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Radioactive Cigarette Smoke


Updated April 08, 2013

Radioactive Cigarette Smoke
© Stockxpert

What Lead-210 and Polonium-210 Are:

Lead-210 (Pb-210) and polonium-210 (Po-210) are poisonous, radioactive heavy metals that research has shown to be present in tobacco smoke.

Where Lead-210 and Polonium-210 Come From:

When uranium, an ore that occurs in small amounts in nature, breaks down, radium is released as radon gas into the atmosphere. Once that occurs, radon gas decays quickly, producing lead-210 (Pb-210) and polonium-210 (Po-210), highly radioactive metals (known as radon decay products). Radium is also present in phosphate fertilizers that are often used in tobacco farming.

How Lead-210 and Polonium-210 Get Into Tobacco:

As the radium in soil around tobacco plants releases radon gas, and ultimately, the tiny lead and polonium particles float free, they attach to bits of dust and are carried to the surface of tobacco leaves. And because tobacco leaves are covered with thousands of fine hairs, these radioactive chemicals grab hold and stay put -- from the field all of the way to the smoker's lungs.


Lead-210 and polonium-210 are insoluble in water, so they are not removed during the cleaning and cigarette manufacturing process.

What Happens When a Smoker Inhales Radioactive Metals:

As a smoker breathes in cigarette smoke, lead-210 and polonium-210 "stick" to the cigarette tar that collects at the junctions of air passages within the lungs called bronchioles. Studies have shown that lead-210 and polonium-210 build up at these locations within smoker's lungs and over time produce radioactive hot spots.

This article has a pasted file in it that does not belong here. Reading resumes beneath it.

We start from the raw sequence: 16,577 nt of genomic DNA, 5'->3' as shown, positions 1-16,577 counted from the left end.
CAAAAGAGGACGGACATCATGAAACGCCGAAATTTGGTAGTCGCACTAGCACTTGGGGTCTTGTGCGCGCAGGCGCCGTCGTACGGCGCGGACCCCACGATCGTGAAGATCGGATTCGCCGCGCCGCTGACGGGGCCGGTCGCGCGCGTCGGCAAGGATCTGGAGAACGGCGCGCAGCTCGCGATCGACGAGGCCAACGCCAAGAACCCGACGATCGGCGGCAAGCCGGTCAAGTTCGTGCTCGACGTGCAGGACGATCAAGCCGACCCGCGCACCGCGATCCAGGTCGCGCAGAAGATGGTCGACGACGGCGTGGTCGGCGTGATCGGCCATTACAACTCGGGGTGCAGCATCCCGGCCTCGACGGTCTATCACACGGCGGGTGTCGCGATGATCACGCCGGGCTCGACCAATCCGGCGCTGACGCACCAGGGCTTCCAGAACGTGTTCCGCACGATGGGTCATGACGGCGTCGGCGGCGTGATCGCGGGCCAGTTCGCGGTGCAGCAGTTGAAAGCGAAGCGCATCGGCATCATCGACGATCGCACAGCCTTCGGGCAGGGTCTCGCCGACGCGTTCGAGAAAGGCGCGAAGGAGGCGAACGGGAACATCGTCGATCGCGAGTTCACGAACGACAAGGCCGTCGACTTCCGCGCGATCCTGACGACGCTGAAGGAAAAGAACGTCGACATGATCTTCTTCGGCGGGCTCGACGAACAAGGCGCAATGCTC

Health Risks Associated with Lead-210 and Polonium-210:

Inhaling lead-210 and polonium-210 increases the risk for lung cancer. In fact, because the build up of radiation a person receives over many years of smoking can be huge, researchers feel that lead-210 and polonium-210 in cigarette smoke are significant factors for lung cancer in smokers.

The Bottom Line:

Lead-210 and polonium-210 are toxic, radioactive heavy metals that are present in inhaled cigarette smoke. They build up over time in delicate lung tissue and are a key risk factor for lung cancer. Further, these toxins are just two of the hundreds of poisonous and/or carcinogenic chemicals present in cigarette smoke. Smoking offers you nothing other than disease and ultimately -- death.

Quit smoking now.

More on the Chemicals in Cigarette Smoke:

To date, scientists have discovered more than 7,000 chemicals, including 250 poisonous and 70 carcinogenic compounds in cigarettes / cigarette smoke.

Resources to Help You Quit Smoking:

Learn what you can expect when you quit smoking and how to minimize the discomforts associated with nicotine withdrawal. The links below will help you get started.


Polonium Factsheet Centers for Disease Control and Prevention.

Tobacco Smoke - Radiation Protection. Accessed 11 March, 2009. Environmental Protection Agency

Lead-210 in Tobacco and Cigarette Smoke September, 1967. PubMed Central - National Institutes of Health.

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